Despite the falling number of brewers, Belgium is still seen by many beer geeks as one of the homes of traditional beer. The brewing styles, tweaked over time and in many cases beefed up since the 1970s, are now replicated around the world, with the Belgian originals cited as reference beers by which the others are judged. This heritage and the explosion of craft beer around the world has brought Belgian beer back towards the mainstream and the the fall in the number of breweries is now reversing – there are new Belgian breweries springing up each week. But thanks to this turnaround, the older brewers are feeling the constriction in the market that more competition can bring.

WillemVanHeerewegehen‘It is easy to make beer, but it is difficult to sell and market it’
Willem van Herrewehgen, brewing engineer, consultant and all-round beer legend

The new market is changing the traditional brewery focus from small brewery sites in towns to larger, out-of-town facilities – they’re not only cheaper, but the demand for real estate has made the old brewery buildings ripe for selling, especially if they’re not easily expandable. Brewers are also looking outside of their traditional styles, and embracing the influence of other beer-making countries, especially the US, which in turn is helping their sales – not only abroad, where the beers fit more easily into local tastes, but also at home, where drinkers are rejecting traditional styles in favour of something new.

The traditional brewers are not just sitting back and have started to hit back at some of the newer entrants to the industry, especially those who don’t make their own beer – depending on who you ask they are ‘gypsy brewers’, ‘beer designers’ or even just ‘fake brewers’. Creating a recipe and getting a brewery to make the beer for you is a relatively easy entrance into brewing industry, and while it has been widespread for years for supermarkets and other own-brand products, more recently the concept of a ‘brewery’ having all of its products produced by someone else has become more widespread.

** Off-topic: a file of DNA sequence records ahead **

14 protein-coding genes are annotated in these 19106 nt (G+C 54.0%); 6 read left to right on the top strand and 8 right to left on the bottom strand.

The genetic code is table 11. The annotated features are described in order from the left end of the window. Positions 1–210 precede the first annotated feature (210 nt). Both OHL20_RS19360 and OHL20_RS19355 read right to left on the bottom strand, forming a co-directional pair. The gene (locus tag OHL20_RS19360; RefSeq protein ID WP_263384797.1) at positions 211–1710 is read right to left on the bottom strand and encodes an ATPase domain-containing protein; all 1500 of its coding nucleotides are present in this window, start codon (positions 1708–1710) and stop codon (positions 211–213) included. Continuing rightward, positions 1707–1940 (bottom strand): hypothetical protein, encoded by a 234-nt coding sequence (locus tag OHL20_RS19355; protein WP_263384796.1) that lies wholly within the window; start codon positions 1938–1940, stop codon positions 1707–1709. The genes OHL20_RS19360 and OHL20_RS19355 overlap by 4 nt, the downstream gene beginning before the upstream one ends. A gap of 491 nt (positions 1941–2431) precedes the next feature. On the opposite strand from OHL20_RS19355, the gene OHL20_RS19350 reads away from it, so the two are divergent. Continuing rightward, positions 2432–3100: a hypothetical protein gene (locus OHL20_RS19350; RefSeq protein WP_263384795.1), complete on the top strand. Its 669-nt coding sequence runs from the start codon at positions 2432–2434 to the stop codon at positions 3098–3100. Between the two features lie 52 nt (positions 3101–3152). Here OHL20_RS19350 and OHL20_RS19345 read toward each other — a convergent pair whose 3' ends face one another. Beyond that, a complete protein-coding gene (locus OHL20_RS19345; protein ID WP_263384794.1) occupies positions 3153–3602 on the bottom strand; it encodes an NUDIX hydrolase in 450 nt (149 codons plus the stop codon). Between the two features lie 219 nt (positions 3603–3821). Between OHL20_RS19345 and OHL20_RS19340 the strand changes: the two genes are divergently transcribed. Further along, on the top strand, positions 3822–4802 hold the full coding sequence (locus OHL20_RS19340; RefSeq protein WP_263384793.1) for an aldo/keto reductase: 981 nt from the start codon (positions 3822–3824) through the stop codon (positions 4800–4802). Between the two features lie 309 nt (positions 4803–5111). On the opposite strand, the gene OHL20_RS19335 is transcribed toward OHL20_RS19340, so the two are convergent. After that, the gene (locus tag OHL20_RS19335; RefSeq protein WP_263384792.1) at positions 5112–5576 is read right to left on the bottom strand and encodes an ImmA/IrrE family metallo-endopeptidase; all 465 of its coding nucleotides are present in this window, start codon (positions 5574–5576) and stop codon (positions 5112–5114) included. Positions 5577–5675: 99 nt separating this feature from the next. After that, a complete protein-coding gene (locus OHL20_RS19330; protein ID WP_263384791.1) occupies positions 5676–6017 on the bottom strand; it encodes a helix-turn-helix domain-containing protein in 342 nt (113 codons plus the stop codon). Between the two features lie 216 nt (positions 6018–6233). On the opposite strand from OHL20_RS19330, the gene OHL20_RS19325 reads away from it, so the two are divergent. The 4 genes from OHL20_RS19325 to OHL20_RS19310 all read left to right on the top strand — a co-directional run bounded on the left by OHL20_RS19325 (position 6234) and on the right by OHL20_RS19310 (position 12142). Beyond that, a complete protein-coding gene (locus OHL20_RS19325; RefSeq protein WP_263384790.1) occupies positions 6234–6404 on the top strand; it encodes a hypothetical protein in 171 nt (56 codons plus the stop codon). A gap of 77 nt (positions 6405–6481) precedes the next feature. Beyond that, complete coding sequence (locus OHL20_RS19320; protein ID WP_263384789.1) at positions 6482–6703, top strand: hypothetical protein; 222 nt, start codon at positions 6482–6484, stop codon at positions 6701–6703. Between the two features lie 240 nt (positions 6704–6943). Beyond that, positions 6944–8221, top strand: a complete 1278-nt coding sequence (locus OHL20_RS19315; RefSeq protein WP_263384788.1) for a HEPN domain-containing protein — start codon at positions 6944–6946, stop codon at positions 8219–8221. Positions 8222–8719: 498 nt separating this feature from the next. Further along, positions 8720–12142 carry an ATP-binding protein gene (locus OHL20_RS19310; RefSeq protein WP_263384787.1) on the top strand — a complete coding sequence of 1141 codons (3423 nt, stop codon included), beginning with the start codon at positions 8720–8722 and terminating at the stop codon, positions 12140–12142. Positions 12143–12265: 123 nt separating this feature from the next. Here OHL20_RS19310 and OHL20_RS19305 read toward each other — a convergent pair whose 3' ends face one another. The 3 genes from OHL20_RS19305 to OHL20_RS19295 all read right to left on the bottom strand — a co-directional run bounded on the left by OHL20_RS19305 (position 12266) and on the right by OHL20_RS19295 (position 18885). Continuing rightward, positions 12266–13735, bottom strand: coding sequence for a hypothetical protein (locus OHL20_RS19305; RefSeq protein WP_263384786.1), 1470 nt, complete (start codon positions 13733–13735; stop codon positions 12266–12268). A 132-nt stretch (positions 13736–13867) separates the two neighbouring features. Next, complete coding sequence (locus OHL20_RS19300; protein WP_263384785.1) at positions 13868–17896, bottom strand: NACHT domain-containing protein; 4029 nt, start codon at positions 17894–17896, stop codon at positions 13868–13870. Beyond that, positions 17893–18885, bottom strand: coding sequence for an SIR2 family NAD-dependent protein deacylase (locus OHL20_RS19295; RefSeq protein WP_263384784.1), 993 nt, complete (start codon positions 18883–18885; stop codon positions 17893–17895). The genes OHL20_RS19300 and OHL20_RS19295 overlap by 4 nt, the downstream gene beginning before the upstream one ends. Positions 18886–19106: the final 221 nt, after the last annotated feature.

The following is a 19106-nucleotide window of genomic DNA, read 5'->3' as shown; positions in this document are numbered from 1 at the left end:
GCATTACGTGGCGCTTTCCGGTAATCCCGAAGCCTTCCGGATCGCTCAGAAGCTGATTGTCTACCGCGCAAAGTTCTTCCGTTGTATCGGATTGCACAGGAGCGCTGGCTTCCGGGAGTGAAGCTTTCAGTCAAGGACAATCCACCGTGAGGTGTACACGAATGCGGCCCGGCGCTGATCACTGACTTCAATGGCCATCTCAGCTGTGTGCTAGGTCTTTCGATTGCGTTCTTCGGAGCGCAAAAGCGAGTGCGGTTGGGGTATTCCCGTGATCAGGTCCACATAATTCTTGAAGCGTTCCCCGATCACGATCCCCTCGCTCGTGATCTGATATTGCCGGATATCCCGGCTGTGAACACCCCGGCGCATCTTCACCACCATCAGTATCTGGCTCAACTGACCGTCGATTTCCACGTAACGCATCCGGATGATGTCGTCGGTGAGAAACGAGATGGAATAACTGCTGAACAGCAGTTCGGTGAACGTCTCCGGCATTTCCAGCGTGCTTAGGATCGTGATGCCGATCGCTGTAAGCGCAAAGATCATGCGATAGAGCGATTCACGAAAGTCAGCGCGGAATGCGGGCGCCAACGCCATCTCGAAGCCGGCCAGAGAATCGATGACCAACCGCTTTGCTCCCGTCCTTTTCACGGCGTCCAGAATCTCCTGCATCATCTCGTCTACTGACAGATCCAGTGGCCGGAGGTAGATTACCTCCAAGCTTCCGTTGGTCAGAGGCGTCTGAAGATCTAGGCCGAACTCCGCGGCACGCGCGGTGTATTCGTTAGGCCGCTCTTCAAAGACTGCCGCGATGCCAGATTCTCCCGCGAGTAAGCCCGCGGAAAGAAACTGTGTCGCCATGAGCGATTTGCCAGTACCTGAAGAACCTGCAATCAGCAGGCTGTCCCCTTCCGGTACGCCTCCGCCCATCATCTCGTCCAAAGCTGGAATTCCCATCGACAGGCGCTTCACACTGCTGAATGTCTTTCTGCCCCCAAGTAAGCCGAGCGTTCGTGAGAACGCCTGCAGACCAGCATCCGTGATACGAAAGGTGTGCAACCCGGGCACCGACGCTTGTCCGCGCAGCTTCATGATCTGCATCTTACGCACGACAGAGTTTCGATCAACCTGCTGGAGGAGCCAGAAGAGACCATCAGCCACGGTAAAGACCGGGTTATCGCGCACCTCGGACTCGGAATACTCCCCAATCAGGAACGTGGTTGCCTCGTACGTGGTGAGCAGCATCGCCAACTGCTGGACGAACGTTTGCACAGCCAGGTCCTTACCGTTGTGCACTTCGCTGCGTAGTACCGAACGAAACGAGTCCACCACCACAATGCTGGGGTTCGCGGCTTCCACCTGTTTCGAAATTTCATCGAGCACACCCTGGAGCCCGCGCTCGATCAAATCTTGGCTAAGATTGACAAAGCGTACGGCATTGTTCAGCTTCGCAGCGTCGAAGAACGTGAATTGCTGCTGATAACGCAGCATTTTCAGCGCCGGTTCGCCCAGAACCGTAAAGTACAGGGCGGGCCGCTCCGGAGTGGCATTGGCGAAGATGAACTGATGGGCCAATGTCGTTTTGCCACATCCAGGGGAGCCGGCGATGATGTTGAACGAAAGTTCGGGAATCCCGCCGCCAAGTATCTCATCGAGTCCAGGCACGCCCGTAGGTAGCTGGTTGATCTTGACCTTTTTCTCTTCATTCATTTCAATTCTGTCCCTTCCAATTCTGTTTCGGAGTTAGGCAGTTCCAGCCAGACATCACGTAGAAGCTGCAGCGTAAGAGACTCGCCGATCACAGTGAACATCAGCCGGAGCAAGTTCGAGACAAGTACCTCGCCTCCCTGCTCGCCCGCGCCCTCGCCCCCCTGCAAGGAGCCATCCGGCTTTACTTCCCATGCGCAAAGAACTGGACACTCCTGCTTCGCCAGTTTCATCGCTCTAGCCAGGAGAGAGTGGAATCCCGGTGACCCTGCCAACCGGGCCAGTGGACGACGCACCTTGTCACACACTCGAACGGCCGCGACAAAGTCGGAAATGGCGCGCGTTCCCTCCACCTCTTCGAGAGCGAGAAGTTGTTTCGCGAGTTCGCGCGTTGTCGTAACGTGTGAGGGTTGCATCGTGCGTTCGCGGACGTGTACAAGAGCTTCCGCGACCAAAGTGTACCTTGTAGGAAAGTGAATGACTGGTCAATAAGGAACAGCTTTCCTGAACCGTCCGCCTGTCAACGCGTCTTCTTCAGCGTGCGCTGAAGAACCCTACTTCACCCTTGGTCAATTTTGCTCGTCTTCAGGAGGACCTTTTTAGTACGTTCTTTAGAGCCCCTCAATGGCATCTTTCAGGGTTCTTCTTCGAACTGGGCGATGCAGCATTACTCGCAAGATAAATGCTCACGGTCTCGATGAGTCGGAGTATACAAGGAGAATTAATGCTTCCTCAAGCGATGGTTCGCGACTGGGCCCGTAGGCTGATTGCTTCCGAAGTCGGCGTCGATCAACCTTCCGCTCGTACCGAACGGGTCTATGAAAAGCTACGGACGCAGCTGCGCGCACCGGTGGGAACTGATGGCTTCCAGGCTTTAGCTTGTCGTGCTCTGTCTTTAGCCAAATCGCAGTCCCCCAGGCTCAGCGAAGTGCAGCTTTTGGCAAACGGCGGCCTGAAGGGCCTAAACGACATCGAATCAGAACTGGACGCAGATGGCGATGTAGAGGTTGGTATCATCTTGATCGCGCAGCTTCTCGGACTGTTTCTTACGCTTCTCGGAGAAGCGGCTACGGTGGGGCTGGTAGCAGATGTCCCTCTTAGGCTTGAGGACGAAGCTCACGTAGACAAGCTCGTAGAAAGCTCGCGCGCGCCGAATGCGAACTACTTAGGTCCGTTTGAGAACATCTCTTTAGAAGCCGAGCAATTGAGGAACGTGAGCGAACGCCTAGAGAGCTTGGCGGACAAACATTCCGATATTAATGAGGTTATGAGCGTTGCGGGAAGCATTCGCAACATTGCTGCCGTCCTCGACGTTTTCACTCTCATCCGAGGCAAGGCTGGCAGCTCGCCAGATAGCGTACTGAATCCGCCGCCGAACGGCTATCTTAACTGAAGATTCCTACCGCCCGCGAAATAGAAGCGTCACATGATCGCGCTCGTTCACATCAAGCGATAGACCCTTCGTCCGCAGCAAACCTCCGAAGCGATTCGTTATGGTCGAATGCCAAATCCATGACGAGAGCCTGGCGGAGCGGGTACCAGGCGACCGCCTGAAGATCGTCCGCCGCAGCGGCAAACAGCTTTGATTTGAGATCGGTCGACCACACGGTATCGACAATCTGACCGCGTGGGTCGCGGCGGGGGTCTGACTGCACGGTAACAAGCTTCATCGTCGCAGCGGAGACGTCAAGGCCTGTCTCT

Jean Hummler‘Mikkeller is a beer merchant, not a brewer. Fake brewer. It’s all about marketing.’
– Jean Hummler, Moeder Lambic

While it’s more accepted elsewhere in the world, it’s a big topic of discussion in Belgium, and earlier this year, a group of brewers wrote an open letter detailing their concerns, calling for legislation to protect those who actually make beer, with labelling restrictions and protection for the word brewery – you can find the text here.

rodeo toreador
The Belgian Family Brewers website and new ‘family tradition’ campaign are all well and good, but I don’t necessarily agree with some of their choices of profession when it comes to promoting traditional brewing around the world

The traditional producers are starting to understand the challenges of the new world they have found themselves in, and they are learning from their competition. Associations such as Belgian Family Brewers are helping to modernise brewers’ approach to promotion, and Belgian beer is growing again around the world – the far east and US are already taking as much they can get, but with new beers and creative promotion, more markets are sure to follow.

As the brewers continue to develop and modernise their approach to selling, we can only hope that they maintain the traditions that help them to make great-tasting beer. All going to plan, the next Belgian beer explosion is around the corner, only 200 years since the last.

[Information from The History, Present and Future of Brewing in Belgium, Belgian Family Brewers and  Beer Marketing sessions at #EBBC15]